Country Garden, which lost its investment grade rating earlier this year, is somewhere in between. It was able to rely on its ample liquidity, amounting to Rmb150 billion at the end of June, to weather the sector slowdown, exacerbated by Beijing’s policies aimed at deleveraging developers. It made a small profit of Rmb612 million in the first half of 2022, according to its interim report.
That number pales in comparison to its Rmb29 billion profits in 2017, after a two-decade period in which reforms and rapid urbanization spurred the rise of private real estate development in China.
Country Garden chairman Yang Guoqiang was born to a poor family in rural Guangdong, a southern province, in 1955. According to Chinese media reports, he wore no shoes as a child and could only finish his middle school exams after a government grant or Rmb2 (28 cents). Before going public in 2007, he transferred his shares to her daughter, Yang Huiyan, making her the richest woman in Asia.
Today, Country Garden has over 3,000 projects, more than double the number in 2017, with the vast majority outside Guangdong. The land for the Exquisite development in Shanghai was purchased in June last year, well after the real estate crisis had already taken hold. While it won’t be completed until 2024, 600 of its 700 apartments have already been sold.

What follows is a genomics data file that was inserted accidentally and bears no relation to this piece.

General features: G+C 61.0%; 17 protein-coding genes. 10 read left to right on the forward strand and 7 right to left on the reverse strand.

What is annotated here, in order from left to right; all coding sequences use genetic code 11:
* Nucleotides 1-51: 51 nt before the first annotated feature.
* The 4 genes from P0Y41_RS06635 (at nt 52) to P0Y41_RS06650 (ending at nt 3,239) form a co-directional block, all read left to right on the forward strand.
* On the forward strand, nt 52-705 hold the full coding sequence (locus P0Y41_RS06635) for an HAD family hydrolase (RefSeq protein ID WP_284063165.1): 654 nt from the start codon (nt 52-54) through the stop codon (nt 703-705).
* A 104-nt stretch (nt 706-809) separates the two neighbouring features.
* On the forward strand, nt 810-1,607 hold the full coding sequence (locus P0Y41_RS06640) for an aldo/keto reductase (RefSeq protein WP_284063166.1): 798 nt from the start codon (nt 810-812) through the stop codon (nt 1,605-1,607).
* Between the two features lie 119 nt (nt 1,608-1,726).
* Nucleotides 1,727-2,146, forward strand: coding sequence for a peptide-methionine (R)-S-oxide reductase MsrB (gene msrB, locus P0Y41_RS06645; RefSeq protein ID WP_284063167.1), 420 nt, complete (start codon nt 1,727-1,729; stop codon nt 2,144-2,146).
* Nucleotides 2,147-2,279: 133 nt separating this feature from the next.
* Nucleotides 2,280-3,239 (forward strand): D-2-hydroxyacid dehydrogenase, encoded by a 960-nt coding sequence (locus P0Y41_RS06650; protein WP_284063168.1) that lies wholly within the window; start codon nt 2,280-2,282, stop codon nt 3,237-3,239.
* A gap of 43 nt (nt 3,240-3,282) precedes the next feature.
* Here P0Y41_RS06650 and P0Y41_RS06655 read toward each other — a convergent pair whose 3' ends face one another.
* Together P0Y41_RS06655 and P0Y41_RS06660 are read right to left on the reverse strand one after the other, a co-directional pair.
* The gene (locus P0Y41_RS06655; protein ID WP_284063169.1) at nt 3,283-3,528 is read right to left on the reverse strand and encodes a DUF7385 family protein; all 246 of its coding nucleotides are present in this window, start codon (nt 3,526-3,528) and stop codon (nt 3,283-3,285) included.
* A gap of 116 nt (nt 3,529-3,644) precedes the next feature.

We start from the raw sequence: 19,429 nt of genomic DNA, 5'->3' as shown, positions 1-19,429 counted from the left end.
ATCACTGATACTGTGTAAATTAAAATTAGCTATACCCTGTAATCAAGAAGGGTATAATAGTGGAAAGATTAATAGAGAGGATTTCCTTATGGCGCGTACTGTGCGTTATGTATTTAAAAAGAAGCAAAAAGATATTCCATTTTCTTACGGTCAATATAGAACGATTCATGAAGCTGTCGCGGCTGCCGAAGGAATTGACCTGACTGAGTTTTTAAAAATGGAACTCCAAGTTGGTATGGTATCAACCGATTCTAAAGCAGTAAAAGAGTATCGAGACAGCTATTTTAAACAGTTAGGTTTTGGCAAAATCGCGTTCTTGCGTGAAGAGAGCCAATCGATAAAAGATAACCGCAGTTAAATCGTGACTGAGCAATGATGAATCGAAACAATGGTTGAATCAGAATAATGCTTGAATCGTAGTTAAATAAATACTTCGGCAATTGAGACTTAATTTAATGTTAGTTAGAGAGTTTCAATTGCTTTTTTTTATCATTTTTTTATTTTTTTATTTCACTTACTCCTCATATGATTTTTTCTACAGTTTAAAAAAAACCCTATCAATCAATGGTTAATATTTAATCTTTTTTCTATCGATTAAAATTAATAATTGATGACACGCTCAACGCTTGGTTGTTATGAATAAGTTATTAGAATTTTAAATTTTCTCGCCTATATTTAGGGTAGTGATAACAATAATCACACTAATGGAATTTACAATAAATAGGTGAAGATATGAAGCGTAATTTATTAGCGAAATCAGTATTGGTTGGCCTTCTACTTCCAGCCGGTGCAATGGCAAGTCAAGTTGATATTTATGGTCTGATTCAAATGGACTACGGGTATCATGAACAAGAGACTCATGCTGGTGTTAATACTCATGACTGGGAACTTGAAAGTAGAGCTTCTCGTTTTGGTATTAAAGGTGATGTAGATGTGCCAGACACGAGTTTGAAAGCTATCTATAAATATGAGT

A company manager at the Exquisite site said construction was only delayed during the city’s two-month lockdown to control a Covid outbreak. “The new policy has minimal impact on projects in Shanghai,” he said, saying the problems for developers were in lower-tier cities.
“In general, Shanghai buyers are more confident in their government,” he added. “When people buy a house, they buy the place”.
The risks remain
The situation in Shanghai masks the risks for the company. Most of the Country Garden projects are not in China’s wealthiest cities.
“The economic situation of the lower tier cities has been weaker [during] the economic slowdown in China and also property prices have fallen more than in high-end cities,” said Moody’s Kaven Tsang.
He added that Moody’s is unaware of any construction delays at other Country Garden sites, but says the company has relied on cash to pay off its debts and faces problems accessing finance.
A Country Garden spokesperson said that while it had focused on upscale cities in recent years due to their high certainty, it “hasn’t given up on the lower-tier market.”
“Some lower tier cities still have large populations and people trust Country Garden.”
The difficulty of assessing progress at thousands of sites in China, especially when pandemic rules have severely restricted access to and movement within the country, is a major challenge for investors and analysts.
Many of Country Garden’s bonds, especially those that are several years past due, carry a risk of default. S&P cited “narrowing funding channels” when it downgraded it last week and withdrew its ratings at the company’s request.
The government’s new policies, which S&P say could mark a turning point and free up Rmb1tn of new liquidity, are designed to address this problem.
On the fringes of Shanghai’s Exquisite project, the last 100 apartments are expected to be sold within the next month. For Yang Guoqiang and the investors in his company, the question is whether the same is true across China.
Additional reporting of Hudson Lockett in Hong Kong